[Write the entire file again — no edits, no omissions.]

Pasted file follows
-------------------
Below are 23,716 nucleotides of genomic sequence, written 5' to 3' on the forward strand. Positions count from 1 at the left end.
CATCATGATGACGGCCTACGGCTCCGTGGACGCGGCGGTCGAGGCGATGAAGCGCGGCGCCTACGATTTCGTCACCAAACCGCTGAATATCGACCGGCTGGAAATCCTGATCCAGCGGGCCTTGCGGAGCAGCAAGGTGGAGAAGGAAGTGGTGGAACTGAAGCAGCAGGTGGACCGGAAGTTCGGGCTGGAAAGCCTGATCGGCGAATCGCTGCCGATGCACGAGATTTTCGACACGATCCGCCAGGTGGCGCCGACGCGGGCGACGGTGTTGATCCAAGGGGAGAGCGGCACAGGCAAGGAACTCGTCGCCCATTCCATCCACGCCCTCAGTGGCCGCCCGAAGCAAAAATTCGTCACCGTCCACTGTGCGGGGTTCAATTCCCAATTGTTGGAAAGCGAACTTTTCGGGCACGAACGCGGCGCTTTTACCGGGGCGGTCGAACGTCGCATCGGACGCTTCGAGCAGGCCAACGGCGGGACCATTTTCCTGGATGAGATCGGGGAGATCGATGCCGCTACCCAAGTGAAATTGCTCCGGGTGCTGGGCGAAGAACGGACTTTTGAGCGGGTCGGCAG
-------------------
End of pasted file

Below are 23,716 nucleotides of genomic sequence, written 5' to 3' on the forward strand. Positions count from 1 at the left end.
CATCATGATGACGGCCTACGGCTCCGTGGACGCGGCGGTCGAGGCGATGAAGCGCGGCGCCTACGATTTCGTCACCAAACCGCTGAATATCGACCGGCTGGAAATCCTGATCCAGCGGGCCTTGCGGAGCAGCAAGGTGGAGAAGGAAGTGGTGGAACTGAAGCAGCAGGTGGACCGGAAGTTCGGGCTGGAAAGCCTGATCGGCGAATCGCTGCCGATGCACGAGATTTTCGACACGATCCGCCAGGTGGCGCCGACGCGGGCGACGGTGTTGATCCAAGGGGAGAGCGGCACAGGCAAGGAACTCGTCGCCCATTCCATCCACGCCCTCAGTGGCCGCCCGAAGCAAAAATTCGTCACCGTCCACTGTGCGGGGTTCAATTCCCAATTGTTGGAAAGCGAACTTTTCGGGCACGAACGCGGCGCTTTTACCGGGGCGGTCGAACGTCGCATCGGACGCTTCGAGCAGGCCAACGGCGGGACCATTTTCCTGGATGAGATCGGGGAGATCGATGCCGCTACCCAAGTGAAATTGCTCCGGGTGCTGGGCGAAGAACGGACTTTTGAGCGGGTCGGCAG